Linked by robojerk on Thu 6th Jan 2011 23:15 UTC
Legal Google sued the U.S. Interior Department late last year and a judge has sided with Google. The WSJ reports that the judge of the case ruled the USID violated the Competition in Contracting Act by requiring all bids to include Microsoft Business Productivity Online Suite. No word if the USID will appeal the ruling.
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I'm not sure that I agree...
by brewmastre on Fri 7th Jan 2011 16:22 UTC
Member since:

I understand that there needs to be a balance in life and that all people and companies deserve a fair shake but I'm not certain that I agree with this ruling. Perhaps the gov't has already looked at their options and have decided on a product they like the best; why should another company be able to come in and sue them and potentially "force" them into a product they don't want. Wouldn't that be like putting out a bid to HP, Dell, and Lenovo to buy all gov't PC's just to then be sued by Apple for not including them?

Reply Score: 2

jimmy1971 Member since:

I'm all for the government being as transparent as possible to the public. And as much as I hate to admit it, the business community is an extension of the public. (An extension of -- not greater than -- the public.)

If the government just goes and handpicks a select few vendors (or just Micro$oft) to be included in the tender, then they're not serving the best interests of the taxpayers nor the business community. The government and the "chosen one(s)" thus comprise an oligarchy.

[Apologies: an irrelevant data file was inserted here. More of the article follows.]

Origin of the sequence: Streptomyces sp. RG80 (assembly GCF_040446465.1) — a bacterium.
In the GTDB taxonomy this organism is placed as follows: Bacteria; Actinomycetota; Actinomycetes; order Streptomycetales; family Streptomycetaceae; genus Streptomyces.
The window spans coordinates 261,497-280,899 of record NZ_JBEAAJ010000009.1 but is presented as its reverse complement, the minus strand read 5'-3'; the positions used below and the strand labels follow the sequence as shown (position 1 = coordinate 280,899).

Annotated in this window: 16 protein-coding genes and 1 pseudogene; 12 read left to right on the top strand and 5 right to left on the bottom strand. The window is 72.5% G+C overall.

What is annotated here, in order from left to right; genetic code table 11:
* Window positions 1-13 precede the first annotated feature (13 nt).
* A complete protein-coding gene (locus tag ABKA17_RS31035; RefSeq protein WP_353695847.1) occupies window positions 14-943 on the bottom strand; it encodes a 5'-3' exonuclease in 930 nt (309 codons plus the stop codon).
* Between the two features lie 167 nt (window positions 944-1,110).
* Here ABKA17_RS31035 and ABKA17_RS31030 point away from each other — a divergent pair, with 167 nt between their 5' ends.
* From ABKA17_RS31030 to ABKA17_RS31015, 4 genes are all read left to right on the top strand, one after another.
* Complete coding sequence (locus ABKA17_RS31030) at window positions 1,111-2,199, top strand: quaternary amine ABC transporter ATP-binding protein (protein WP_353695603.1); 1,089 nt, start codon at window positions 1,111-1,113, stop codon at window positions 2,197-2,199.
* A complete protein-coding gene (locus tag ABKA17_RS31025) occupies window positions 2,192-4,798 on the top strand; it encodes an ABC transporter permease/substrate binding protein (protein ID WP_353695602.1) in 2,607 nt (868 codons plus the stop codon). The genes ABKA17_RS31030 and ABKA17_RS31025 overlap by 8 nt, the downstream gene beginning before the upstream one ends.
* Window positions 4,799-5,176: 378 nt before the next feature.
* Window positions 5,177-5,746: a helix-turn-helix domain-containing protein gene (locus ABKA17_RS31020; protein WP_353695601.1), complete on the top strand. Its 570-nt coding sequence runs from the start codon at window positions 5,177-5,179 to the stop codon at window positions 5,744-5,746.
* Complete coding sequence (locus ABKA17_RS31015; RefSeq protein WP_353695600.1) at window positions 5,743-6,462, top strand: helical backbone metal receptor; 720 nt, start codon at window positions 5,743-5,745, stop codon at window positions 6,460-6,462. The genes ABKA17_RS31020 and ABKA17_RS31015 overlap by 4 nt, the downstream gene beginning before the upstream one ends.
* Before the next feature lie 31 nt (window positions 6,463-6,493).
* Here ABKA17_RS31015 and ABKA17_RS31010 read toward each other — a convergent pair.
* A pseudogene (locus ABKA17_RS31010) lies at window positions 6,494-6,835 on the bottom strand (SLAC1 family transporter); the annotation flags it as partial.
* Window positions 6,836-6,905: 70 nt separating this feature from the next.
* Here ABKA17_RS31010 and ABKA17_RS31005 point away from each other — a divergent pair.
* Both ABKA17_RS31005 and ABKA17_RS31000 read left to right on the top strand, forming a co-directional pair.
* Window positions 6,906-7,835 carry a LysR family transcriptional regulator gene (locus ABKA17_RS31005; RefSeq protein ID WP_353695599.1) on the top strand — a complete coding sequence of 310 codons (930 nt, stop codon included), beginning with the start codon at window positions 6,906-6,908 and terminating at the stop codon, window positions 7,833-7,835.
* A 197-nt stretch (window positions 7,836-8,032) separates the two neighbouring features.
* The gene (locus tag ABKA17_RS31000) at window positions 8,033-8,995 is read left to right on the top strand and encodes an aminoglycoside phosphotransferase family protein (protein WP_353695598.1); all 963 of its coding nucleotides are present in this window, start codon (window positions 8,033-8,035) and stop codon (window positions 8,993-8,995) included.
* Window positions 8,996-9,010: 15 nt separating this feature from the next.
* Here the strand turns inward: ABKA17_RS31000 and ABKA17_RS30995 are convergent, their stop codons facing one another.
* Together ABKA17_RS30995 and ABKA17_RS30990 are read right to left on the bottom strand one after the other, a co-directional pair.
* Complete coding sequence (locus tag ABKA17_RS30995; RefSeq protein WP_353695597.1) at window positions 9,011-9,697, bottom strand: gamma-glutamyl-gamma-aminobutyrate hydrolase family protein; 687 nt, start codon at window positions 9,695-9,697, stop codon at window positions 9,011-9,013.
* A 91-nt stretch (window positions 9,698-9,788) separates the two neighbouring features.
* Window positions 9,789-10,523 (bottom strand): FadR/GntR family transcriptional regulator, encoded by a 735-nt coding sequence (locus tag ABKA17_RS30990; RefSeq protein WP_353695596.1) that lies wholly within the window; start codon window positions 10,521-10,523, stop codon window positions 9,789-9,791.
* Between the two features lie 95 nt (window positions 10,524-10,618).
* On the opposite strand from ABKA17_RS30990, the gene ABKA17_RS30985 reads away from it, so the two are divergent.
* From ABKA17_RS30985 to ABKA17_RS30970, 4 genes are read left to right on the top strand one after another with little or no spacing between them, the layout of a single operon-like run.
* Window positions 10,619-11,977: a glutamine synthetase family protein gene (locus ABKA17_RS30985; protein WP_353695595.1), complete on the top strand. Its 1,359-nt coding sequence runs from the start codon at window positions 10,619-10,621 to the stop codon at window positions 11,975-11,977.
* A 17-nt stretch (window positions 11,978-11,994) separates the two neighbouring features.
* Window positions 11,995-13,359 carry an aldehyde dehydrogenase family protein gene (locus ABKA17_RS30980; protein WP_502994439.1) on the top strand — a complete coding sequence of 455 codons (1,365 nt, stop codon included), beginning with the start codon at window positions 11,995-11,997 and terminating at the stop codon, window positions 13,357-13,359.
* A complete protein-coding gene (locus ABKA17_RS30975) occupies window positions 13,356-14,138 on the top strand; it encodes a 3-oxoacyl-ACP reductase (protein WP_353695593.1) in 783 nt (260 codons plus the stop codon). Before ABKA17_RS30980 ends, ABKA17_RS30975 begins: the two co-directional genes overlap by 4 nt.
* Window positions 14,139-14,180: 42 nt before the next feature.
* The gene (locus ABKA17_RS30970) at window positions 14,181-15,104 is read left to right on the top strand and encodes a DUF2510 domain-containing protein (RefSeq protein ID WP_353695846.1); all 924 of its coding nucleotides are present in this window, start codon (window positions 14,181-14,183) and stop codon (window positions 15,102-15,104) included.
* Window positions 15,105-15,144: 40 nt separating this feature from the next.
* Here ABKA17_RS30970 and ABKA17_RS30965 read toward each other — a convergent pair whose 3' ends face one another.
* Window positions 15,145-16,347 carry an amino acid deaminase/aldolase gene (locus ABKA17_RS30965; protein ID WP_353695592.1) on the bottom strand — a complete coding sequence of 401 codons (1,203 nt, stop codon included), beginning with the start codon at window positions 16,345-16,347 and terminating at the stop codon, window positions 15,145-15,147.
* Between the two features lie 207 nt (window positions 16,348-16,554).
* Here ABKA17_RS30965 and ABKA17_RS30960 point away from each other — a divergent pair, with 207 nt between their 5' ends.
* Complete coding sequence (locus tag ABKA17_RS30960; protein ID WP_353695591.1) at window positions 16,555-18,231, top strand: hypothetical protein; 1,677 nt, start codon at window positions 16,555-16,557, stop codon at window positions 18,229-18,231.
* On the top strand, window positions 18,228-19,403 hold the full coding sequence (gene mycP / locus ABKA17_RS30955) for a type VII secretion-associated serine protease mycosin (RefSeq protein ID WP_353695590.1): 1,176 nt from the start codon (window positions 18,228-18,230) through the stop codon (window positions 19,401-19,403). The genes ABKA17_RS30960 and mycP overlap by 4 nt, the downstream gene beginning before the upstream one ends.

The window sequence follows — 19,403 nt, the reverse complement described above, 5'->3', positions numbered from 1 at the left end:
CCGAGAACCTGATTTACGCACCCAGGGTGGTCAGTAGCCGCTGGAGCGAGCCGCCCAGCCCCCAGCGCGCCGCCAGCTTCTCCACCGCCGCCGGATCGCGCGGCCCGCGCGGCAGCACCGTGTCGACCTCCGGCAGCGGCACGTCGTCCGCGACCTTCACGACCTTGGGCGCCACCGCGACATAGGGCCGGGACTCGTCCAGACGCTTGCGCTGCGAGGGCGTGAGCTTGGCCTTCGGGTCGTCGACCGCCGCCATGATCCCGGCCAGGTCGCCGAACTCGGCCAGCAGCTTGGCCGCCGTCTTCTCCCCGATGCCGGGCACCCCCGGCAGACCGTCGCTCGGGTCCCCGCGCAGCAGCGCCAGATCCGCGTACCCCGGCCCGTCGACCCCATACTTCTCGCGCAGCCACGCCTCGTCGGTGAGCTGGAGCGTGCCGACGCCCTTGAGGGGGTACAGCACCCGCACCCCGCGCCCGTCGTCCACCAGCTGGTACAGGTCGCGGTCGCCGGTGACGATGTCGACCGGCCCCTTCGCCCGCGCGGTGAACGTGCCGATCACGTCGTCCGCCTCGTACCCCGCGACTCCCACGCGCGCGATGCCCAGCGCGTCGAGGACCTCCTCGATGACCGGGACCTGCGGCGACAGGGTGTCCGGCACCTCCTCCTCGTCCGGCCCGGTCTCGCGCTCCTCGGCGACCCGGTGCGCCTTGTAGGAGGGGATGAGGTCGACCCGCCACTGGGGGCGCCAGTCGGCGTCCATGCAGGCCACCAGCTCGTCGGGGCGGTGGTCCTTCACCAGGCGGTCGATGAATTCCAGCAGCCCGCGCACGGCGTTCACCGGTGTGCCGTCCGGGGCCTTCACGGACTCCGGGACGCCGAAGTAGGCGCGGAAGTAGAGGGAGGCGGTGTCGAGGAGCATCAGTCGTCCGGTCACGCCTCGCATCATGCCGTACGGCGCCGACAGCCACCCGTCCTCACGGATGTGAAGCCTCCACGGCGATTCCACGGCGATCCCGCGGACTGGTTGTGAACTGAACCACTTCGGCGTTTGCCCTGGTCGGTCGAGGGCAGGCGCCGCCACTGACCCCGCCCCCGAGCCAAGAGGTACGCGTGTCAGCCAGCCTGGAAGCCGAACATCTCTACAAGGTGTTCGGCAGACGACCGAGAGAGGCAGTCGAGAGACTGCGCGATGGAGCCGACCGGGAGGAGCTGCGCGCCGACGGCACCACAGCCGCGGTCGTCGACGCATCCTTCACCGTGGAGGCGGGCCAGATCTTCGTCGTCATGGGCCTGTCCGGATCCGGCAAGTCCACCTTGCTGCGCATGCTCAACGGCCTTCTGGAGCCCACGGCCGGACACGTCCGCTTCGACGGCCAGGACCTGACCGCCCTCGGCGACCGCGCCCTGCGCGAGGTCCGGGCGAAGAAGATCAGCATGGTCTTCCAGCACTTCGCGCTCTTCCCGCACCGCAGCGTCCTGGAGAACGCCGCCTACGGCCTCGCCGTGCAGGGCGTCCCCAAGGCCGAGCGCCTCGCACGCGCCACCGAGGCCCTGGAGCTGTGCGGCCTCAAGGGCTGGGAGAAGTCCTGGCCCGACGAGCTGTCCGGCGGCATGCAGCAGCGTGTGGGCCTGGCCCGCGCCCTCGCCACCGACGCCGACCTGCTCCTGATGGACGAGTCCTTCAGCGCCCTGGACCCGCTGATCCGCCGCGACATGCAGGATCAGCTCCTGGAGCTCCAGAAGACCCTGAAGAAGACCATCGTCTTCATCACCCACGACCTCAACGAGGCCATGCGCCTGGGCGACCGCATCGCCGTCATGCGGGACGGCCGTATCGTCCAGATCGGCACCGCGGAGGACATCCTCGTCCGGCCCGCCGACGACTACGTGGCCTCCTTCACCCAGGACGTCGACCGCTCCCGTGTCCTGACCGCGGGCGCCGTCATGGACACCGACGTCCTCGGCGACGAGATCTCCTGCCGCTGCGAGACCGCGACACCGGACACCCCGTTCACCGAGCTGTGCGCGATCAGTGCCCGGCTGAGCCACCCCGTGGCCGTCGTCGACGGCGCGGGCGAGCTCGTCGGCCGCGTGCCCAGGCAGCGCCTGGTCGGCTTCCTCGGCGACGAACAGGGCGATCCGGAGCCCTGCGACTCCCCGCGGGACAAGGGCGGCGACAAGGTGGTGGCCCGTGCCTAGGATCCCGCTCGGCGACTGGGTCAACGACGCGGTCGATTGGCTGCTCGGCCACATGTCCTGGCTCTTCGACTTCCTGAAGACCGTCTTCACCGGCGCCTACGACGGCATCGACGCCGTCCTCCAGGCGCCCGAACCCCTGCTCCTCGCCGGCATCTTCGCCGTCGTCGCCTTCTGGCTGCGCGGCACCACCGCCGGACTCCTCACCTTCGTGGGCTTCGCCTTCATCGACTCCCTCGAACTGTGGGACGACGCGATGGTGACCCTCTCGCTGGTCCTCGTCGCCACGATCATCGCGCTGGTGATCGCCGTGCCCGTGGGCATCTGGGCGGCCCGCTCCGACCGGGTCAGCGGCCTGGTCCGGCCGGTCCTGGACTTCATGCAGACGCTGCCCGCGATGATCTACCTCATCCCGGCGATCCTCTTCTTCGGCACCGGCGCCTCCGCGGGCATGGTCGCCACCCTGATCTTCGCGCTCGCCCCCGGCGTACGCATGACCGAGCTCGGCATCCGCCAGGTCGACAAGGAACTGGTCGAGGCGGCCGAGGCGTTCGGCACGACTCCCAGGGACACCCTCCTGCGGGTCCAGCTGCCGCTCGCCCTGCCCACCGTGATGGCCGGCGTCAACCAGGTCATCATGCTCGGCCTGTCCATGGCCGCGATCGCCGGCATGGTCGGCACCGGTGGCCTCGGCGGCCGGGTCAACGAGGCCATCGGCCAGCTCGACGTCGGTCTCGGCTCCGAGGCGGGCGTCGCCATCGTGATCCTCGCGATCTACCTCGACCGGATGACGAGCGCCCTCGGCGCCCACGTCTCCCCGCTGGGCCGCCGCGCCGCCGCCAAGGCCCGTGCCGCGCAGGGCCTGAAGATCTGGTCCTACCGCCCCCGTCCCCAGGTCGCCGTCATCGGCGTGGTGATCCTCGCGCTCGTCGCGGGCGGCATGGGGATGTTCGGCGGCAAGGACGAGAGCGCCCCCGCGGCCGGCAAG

Nothing is lost by allowing more players to step up to the plate.

I'd rather have a potentially longer and more drawn out process that is marked by fairness, openness and true competition than further reinforcement of certain monopolies.

Reply Parent Score: 2

brewmastre Member since:

Yeah, actually I agree with you. From a taxpayer's perspective I suppose it's technically better to have many fairly assessed options to choose from. I guess that raised more questions though, such as:1) do they need to readjust their bidding options for every company that comes along and offers their service/product? and 2) How many bids do you draw the line at? If I remember my Air Force days correctly, they required three bids. Our government is already slow enough, I can't imagine adding any more complexity to the bid process unless the plan is to always stay 2-3 software generations behind ;)

Reply Parent Score: 2